Dazzling pink auroras captured over Norwegian skies: Check it out
On the night of December 10, a pink aurora was seen over the skies of Tromso in Norway. This stunning aerial display was triggered by a magnetic substorm. As opposed to the commonly-observed green auroras, pink auroras form when energetic particles from space descend lower than usual and strike nitrogen molecules at an altitude of 100 km or lesser.
Why does this story matter?
- Of late, solar flares and geomagnetic storms appear to have become more frequent as the Sun is at the peak of its solar cycle.
- Up until 2005, NASA's Imager for Magnetopause-to-Aurora Global Exploration (IMAGE) satellite, was used to study auroras.
- Recently, the space agency launched ACES 2 (Aurora Current and Electrodynamics Structures 2), a rocket-based mission, to study the electrical circuitry behind the auroras.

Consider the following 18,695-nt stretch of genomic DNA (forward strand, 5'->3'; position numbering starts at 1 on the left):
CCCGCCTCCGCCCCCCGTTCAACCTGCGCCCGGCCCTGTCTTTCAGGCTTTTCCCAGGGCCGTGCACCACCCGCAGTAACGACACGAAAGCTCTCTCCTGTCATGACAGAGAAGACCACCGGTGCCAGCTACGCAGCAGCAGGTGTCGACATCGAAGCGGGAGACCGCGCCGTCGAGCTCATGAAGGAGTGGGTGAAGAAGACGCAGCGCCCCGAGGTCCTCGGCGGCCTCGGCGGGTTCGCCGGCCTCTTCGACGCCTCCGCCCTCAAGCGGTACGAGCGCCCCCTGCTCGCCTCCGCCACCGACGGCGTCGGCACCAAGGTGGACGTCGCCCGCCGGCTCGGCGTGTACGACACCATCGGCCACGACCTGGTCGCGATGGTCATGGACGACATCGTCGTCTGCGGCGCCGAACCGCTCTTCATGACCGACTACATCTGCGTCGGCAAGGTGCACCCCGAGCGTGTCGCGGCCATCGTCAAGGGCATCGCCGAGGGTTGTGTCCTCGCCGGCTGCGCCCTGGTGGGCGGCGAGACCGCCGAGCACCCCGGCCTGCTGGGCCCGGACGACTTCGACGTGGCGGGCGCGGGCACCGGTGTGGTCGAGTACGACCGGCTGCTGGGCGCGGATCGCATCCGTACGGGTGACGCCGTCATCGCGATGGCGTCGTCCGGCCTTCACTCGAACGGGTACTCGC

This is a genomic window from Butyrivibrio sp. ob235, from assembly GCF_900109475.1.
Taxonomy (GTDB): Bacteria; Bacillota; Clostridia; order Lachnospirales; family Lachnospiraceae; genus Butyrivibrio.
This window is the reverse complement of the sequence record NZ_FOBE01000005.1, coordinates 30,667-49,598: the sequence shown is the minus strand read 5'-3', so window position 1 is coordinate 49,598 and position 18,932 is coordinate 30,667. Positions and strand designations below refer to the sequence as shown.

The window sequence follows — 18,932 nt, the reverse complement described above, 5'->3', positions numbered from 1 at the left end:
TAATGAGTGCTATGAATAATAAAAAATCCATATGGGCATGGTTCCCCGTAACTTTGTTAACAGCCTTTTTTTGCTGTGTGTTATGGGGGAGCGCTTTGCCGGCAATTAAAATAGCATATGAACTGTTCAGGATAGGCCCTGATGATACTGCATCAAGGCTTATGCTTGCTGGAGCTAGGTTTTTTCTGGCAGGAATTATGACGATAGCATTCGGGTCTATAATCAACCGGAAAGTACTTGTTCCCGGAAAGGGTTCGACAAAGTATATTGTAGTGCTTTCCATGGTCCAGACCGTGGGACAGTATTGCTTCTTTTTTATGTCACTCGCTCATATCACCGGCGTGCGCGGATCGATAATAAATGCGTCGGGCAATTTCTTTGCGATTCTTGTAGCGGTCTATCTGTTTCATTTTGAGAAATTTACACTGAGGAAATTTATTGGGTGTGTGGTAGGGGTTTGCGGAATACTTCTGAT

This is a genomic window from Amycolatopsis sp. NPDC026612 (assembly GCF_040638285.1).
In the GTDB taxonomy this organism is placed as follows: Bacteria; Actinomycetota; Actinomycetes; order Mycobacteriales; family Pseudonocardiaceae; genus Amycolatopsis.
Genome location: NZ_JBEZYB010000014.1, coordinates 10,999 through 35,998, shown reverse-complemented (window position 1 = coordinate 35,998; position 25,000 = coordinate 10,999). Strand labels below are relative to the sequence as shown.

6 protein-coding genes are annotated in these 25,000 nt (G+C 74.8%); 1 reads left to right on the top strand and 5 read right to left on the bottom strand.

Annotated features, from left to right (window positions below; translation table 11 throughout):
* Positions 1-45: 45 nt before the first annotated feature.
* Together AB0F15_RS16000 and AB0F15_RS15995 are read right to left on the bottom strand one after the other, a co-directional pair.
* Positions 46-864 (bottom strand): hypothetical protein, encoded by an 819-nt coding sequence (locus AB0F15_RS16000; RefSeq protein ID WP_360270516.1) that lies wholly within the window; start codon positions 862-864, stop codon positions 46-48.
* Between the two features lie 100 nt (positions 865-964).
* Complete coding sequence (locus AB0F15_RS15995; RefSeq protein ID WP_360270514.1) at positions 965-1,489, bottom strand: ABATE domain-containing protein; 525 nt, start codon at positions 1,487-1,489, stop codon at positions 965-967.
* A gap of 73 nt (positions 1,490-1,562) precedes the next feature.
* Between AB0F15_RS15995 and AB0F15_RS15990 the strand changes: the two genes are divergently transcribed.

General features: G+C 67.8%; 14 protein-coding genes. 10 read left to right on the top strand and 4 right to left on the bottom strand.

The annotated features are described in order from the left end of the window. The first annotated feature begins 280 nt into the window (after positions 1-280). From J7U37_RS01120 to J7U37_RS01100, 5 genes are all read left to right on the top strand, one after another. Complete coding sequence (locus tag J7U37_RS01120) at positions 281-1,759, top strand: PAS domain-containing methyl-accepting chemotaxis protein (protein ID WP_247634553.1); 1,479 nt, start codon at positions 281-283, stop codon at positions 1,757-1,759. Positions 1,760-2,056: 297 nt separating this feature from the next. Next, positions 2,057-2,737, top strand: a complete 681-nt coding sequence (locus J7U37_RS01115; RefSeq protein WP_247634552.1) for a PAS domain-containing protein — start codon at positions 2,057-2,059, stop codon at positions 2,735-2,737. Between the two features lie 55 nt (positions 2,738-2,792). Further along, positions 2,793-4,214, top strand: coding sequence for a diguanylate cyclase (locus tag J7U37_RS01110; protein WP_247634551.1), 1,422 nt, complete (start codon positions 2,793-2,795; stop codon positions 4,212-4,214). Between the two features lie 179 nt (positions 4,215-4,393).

Check out the pink aurora that appeared on December 10
First, what is a magnetic substorm?
Starting with the most basic difference- magnetic storms occur across the globe, while magnetic substorms are confined to the auroral zones. Also called auroral substorms, they are brief, lasting barely 2-3 hours, but they occur more frequently. They are considered to be a part of the normal interaction that occurs when solar winds from the Sun come in contact with the Earth's magnetosphere.
The color of auroras is also determined by the altitude
The colors of auroras depend on the altitude and type of atoms involved. When charged particles strike oxygen at lower altitudes, the most-familiar green auroras are seen but it produces a reddish glow when it occurs at higher altitudes. Blue and purple auroras are caused due to hydrogen and helium atoms, respectively, but our eyes cannot see in this range of the electromagnetic spectrum.
Sometimes active auroras interfere with communication systems
Auroras are caused when solar winds, a stream of electrically charged particles originating from the Sun, interact with the Earth's magnetic field. Mostly, they occur 97-1,000km above the surface of the Earth. They are usually harmless but sometimes, active auroras and magnetic storms can disrupt radar and radio signals. The intense magnetic storms can even disable communication satellites.